Your weekly update:
News on trust, content, and blockchain.
Short updates from the TruBlo project.
May 25, 2021
TruBlo has finalized the selection of winners from open call #1. Winners are contacted directly.
Due to this selection process the TruBlo 2nd open call will be started not during May, but in early June 2021. Details will be communicated via our website and in this newsletter.
Updates this week:
WordProof, a startup from Amsterdam, suggests to use timestamps for content. This could solve a number of challenges. Content origin and ownership could be verified. Search engines could use timestamps to determine trustable content, this could be a big change in the future. This month WordProof announced a first partnership with a (small) search engine. Longer article with more background on TruBlo.eu: LINK
Plus: An interview with WordProof founder and CEO Sebastiaan van der Lans LINK
Do you find it hard to understand why people start to believe in conspiracy theories and how this happens?
How could so many people believe things that are obviously untrue? Why don’t kids learn about this in school? Shouldn’t being able to navigate information and separate truth from lies be a standard part of education?
This week officials in several countries and states moved forward to control content published on social networks.
The actions are not directly related. The direction is the same: Authorities want control.
In Florida Governor DeSantis (Republican) has signed a bill regulating social media companies. In the future it would be forbidden to ban a political candidate from the platforms. The bill is described as a move against “censorship by tech elites”. LINK
In Russia authorities told Google that banned content must be deleted from search records in 24 hours. Before Twitter was notified with similar demands. Should the companies not comply, Russia will slow down traffic from those sites and impose fines. LINK
There is a widening rift between (some) representatives of big tech and journalists. LINK
When journalists point to false claims this might in some occasions do more harm than good. Re-using the content, as a screenshot or a link, could result in even more reach and damage.
To avoid this journalists should use clear labels, such as a visual overlay or other marks so that even the most casual reader does not mistake what is criticized as valid and true. Via Nieman Lab. LINK
Netflix looks differen to different users. The recommended content differs based on the individual viewing habits. But what data goes into those recommendations? LINK
Apple is currently in a trial brought forward by games company Epic. The core disagreement is whether Apple should be allowed to charge 30% of subscription revenue from any other company which wants to install an app on any iPhone.
Companies like Epic argue that the dominant market position of Apple hinders competition. Apple, in return, argues that the infrastructure provided is difficult to maintain and that there is much work to keep the platform clean from malicious content.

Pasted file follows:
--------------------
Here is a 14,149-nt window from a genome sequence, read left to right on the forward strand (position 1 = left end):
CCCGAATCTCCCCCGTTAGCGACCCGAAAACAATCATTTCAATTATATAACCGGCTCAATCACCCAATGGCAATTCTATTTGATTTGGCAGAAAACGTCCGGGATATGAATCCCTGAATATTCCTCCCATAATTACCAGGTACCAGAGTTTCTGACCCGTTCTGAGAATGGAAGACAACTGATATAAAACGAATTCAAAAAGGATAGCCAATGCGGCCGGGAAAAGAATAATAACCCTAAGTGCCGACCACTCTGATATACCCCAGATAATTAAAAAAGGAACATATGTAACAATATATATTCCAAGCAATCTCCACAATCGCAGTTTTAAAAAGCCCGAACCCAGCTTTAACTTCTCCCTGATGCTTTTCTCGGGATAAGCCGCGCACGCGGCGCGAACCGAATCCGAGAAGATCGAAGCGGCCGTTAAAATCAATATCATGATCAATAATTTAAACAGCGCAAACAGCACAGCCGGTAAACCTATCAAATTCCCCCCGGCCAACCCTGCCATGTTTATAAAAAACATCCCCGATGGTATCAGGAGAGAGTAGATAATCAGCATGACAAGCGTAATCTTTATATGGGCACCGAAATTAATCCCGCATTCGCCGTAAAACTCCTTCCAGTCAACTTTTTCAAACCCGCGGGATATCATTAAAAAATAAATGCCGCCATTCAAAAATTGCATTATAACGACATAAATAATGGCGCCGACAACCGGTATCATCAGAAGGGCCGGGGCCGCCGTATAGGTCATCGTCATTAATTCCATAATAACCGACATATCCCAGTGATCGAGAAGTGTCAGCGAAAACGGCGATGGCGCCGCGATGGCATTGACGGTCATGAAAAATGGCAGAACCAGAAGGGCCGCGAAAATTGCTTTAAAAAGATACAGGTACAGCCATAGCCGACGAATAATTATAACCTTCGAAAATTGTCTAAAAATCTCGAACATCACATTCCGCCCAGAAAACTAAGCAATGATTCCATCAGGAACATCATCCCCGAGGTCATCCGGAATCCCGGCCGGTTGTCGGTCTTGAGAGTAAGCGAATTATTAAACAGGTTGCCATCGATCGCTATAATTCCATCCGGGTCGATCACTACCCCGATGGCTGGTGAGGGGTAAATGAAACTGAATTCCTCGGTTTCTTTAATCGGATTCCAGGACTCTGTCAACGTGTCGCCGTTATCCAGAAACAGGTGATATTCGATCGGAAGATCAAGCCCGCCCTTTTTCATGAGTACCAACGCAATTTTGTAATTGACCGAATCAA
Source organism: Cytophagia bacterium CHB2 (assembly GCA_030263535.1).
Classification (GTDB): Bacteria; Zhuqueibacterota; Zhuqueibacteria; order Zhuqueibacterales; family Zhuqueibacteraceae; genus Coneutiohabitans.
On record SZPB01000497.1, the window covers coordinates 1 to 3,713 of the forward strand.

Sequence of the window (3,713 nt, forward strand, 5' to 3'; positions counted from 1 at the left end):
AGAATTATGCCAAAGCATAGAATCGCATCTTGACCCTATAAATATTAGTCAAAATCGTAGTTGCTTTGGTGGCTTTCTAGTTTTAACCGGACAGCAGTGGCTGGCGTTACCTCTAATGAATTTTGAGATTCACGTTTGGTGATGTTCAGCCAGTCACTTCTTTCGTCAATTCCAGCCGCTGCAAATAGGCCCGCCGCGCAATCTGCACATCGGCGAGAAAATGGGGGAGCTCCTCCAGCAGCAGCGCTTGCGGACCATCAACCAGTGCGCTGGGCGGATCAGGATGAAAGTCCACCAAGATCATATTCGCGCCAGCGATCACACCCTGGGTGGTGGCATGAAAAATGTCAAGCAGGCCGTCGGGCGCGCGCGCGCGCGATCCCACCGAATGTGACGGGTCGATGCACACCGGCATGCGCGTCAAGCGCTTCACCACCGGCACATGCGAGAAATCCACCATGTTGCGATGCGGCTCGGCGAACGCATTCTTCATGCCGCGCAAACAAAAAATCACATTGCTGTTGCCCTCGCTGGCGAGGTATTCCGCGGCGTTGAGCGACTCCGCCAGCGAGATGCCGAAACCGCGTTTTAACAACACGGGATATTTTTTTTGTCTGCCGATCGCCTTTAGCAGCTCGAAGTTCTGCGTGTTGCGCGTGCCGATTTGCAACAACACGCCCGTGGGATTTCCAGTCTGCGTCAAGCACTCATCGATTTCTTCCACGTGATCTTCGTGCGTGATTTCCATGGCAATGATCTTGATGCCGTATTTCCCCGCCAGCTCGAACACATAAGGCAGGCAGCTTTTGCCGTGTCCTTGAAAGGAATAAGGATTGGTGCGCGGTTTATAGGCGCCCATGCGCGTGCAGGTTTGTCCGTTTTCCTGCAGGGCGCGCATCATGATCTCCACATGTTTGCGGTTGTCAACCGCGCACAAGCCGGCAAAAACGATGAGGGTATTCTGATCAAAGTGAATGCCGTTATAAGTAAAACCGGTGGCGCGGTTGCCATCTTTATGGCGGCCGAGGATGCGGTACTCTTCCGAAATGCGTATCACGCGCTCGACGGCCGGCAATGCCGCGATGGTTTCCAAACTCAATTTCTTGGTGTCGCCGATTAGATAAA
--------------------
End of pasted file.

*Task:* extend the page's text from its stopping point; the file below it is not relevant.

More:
The numbers, published by Apple in a press release, are notable - because they are very high:
Reface is the name of an app enabling “face swaps”. For example, a photo of your face can be projected on the Mona Lisa, even with realistic face movement. The idea is that this is fun.
Another view: This is problematic, because of many options to create fakes and violate content ownership of others. One thing is sure: It is getting harder and harder to tell reality from fiction. Reface shows mainly shows what is possible, at this moment. LINK
Only 45 days ago Tesla announced it would accept Bitcoin as payment. Roughly six weeks later Elon Musk reconsidered and reversed this offer.
“The Technoking of Tesla, Elon Musk has taken an u-turn on Bitcoin after months of hyping it up. Earlier this year, Musk’s Tesla bought $1.5 billion worth of bitcoin and even announced that it would be accepting Bitcoin as payment. Bitcoin peaked following this news. Musk became a messiah for the crypto community. His tweets moved markets in an unprecedented way and stumped the market gurus. But, Bitcoin is not without flaws. Mining BTC is considered to be worse for the environment, which collides with most of Musk’s zero-emission aspirations (think: Tesla, Solar City). On Thursday, Musk tweeted that Tesla would no longer accept bitcoin as payment citing environmental issues.“ LINK
The value of Bitcoin decreased by $365 billion in the following days.
Last, week, on May 19 investors saw another plunge of value, by as much as 30%.
According to estimates in a study traditional banking and mining for gold are using more than double the of Bitcoin mining.
“Galaxy Digital compared the Bitcoin network’s energy consumption with that of the banking system as well as the gold industry since the largest cryptocurrency is often compared with the two. The report found that banking and gold consume around 263.72 TWh per year and 240.61 TWh per year, respectively, while Bitcoin consumes much less energy — 113.89 TWh per year.”
There is more to this, of course. Some cryptocurrencies are using high amounts of energy, though the criticism might result in new approaches, which are less energy demanding. LINK
China is experimenting with a digital currency. It will be called eCNY or “digital yuan”. Because of the size of the Chinese economy, any changes there would have effects everywhere. Consultantcy Oliver Wyman expects that the introduction of digital, programmable money would “level the playing field between banks and big tech.”
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